By Rhiannon Graybill
Are We now not males? offers an cutting edge method of gender and embodiment within the Hebrew Bible, revealing the male physique as a resource of chronic hassle for the Hebrew prophets. Drawing jointly key moments in prophetic embodiment, Graybill demonstrates that the prophetic physique is a queer physique, and its very instability makes attainable new understandings of biblical masculinity. Prophecy disrupts the functionality of masculinity and calls for new methods of inhabiting the physique and negotiating gender.
Graybill explores prophetic masculinity via serious readings of a few prophetic our bodies, together with Isaiah, Moses, Hosea, Jeremiah, and Ezekiel. as well as shut readings of the biblical texts, this account engages with smooth intertexts drawn from philosophy, psychoanalysis, and horror motion pictures: Isaiah meets the poetry of Anne Carson; Hosea is obvious during the lens of ownership motion pictures and feminist movie conception; Jeremiah intersects with psychoanalytic discourses of anxiety; and Ezekiel encounters Daniel Paul Schreber's Memoirs of My apprehensive Illness. Graybill additionally deals a cautious research of the physique of Moses. Her equipment spotlight unforeseen gains of the biblical texts, and remove darkness from the unusual intersections of masculinity, prophecy, and the physique in and past the Hebrew Bible. This meeting of prophets, our bodies, and readings makes transparent that getting to prophecy and to prophetic masculinity is a crucial activity for queer analyzing. Biblical prophecy engenders new varieties of masculinity and embodiment; Are We no longer Men?offers a priceless map of this still-uncharted terrain.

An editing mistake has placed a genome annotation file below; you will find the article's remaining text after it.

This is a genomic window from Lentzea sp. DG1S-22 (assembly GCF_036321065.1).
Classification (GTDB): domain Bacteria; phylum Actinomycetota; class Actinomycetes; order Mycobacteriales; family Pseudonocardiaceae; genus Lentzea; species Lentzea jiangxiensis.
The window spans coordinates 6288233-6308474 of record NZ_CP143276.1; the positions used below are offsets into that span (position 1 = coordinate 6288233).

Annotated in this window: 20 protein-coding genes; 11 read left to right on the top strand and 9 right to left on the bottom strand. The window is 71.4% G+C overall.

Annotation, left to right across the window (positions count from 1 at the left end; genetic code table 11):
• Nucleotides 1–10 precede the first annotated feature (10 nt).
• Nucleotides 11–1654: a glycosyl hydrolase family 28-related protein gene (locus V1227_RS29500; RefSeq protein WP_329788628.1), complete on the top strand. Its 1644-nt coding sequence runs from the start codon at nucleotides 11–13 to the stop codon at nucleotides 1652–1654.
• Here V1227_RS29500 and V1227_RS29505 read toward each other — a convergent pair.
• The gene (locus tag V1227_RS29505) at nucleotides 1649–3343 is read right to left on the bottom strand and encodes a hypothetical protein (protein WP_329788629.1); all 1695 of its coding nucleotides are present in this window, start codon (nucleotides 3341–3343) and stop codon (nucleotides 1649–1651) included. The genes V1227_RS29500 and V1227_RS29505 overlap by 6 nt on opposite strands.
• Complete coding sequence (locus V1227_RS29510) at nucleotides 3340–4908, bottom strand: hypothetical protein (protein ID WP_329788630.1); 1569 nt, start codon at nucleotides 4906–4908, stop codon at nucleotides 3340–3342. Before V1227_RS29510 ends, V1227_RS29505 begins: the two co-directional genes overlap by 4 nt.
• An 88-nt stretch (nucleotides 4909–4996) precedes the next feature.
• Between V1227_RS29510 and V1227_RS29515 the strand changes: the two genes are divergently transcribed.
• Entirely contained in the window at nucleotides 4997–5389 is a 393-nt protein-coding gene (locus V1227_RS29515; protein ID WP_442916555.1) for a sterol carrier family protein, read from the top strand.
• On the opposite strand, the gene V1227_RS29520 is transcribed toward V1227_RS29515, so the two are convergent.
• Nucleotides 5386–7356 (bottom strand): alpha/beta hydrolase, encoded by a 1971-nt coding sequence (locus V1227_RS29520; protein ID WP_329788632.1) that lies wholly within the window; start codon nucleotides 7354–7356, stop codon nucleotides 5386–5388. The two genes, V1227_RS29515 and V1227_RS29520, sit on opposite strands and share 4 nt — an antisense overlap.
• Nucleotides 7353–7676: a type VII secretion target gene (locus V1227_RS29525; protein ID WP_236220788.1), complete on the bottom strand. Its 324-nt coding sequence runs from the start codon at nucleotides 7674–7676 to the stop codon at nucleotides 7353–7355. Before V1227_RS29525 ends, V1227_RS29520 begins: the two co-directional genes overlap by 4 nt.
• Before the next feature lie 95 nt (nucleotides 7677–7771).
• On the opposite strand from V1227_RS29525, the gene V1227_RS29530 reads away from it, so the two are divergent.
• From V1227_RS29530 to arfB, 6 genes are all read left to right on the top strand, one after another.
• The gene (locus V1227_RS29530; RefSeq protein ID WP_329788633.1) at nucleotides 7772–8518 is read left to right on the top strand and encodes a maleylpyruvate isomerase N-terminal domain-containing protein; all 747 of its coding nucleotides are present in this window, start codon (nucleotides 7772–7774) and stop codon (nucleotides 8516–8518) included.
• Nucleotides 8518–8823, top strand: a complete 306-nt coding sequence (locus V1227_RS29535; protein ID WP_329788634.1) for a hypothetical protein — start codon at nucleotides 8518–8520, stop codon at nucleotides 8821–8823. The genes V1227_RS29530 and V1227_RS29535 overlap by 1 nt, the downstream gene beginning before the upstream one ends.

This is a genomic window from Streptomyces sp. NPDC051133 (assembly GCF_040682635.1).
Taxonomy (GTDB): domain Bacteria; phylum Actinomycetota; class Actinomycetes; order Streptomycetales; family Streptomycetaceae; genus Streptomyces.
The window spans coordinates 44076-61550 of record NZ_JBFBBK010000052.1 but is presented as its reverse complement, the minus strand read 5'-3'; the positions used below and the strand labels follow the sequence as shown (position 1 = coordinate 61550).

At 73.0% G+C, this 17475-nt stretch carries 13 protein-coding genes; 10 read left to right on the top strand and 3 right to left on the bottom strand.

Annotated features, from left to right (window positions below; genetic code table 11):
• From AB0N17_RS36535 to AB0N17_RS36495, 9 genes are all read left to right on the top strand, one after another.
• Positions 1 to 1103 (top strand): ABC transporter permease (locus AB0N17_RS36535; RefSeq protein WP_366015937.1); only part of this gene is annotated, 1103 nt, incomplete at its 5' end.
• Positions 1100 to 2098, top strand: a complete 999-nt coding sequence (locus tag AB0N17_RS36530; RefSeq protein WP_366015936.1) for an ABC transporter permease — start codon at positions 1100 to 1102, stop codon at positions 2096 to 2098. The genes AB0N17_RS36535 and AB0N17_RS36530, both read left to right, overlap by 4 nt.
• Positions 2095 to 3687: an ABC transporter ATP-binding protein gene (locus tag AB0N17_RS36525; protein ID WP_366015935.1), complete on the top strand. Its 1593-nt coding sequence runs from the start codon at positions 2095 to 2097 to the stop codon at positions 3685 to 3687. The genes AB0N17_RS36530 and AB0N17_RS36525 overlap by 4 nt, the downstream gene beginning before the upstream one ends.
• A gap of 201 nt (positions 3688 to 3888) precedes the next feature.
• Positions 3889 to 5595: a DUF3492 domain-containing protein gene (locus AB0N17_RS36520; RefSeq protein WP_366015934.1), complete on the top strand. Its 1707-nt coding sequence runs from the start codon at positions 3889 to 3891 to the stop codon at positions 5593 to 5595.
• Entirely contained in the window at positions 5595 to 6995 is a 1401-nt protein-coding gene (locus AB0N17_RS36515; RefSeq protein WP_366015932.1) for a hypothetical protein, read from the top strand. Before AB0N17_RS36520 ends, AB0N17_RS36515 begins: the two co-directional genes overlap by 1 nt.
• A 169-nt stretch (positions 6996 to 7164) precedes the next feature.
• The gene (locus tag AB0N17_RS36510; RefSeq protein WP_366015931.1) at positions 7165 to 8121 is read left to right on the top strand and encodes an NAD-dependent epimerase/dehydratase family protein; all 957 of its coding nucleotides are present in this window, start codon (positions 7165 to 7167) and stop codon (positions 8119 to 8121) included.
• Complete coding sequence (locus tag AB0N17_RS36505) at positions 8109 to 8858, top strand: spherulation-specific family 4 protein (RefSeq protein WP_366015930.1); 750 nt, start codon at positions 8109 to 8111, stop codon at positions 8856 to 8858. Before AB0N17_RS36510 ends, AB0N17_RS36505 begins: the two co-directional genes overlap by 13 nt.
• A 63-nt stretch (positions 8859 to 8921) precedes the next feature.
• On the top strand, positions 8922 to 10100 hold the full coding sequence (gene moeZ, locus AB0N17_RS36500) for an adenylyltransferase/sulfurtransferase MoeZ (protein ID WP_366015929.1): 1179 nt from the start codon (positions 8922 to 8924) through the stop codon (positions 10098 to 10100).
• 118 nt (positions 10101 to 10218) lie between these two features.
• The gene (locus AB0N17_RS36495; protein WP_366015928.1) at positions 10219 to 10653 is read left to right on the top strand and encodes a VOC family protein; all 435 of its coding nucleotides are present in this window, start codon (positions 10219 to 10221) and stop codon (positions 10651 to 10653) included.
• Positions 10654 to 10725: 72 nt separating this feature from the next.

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Extra resources for Are we not men?: unstable masculinity in the Hebrew prophets
On the surface, this story of the battle with the Amalekites is one of passing weakness—Moses is able, with assistance, to lift his hands; the Israelites win their battle, and Moses commemorates the victory by erecting an altar. 29 Moses’ drooping arms suggest not just weakness but also emasculation. Furthermore, the prophet’s struggle to hold up his hands recalls his previous struggles with speech. 30 Furthermore, the text figures both problems as heaviness—first a heavy mouth and heavy tongue, now heavy (kᵉḇēḏı̂m) hands (Exod.
Read in this way, disability is neither secondary feature nor regrettable affliction. Instead, it is fundamental to prophecy. No longer is disability something to be corrected (as in the Bible’s own utopian visions, which promise an end to blindness, deafness, and other forms of disability, and which have been critiqued by disability studies readings for this reason); instead, it is helpful or even essential to prophecy’s function. The association of disability with the prophetic body, in turn, challenges the representations of both categories and pushing back against the normative.
In between these events, Moses’ life is threatened by Yahweh and saved by the blood of his son’s circumcision (4:24–26). He also channels divine power in battle, yet finds himself unable to hold up his own hands without assistance (17:11–12). At almost every moment that his body enters into the text, it is marked as somehow other. Moses’ body is at once glorious and insufficient, wounded and no one knows 24 24 are we not men? excessive, threatened and threatening. The difficulties he will experience as prophet—and for Moses, these difficulties are many—are written on his body.